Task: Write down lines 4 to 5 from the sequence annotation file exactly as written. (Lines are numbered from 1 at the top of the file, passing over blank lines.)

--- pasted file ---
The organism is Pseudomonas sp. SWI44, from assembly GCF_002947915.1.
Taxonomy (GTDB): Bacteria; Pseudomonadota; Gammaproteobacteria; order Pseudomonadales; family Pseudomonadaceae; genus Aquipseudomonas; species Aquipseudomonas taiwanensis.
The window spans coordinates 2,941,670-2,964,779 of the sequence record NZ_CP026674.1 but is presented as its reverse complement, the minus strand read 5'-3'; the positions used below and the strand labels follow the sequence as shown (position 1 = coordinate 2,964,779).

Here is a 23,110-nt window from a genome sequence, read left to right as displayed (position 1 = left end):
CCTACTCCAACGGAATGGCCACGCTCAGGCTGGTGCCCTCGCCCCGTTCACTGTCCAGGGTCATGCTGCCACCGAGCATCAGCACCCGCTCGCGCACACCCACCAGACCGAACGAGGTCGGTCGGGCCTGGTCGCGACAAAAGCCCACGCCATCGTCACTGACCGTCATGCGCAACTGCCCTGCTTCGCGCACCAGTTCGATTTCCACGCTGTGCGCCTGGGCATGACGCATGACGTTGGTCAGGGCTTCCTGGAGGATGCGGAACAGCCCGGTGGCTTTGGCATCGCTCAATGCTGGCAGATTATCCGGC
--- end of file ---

Here is a 23,110-nt window from a genome sequence, read left to right as displayed (position 1 = left end):
CCTACTCCAACGGAATGGCCACGCTCAGGCTGGTGCCCTCGCCCCGTTCACTGTCCAGGGTCATGCTGCCACCGAGCATCAGCACCCGCTCGCGCACACCCACCAGACCGAACGAGGTCGGTCGGGCCTGGTCGCGACAAAAGCCCACGCCATCGTCACTGACCGTCATGCGCAACTGCCCTGCTTCGCGCACCAGTTCGATTTCCACGCTGTGCGCCTGGGCATGACGCATGACGTTGGTCAGGGCTTCCTGGAGGATGCGGAACAGCCCGGTGGCTTTGGCATCGCTCAATGCTGGCAGATTATCCGGC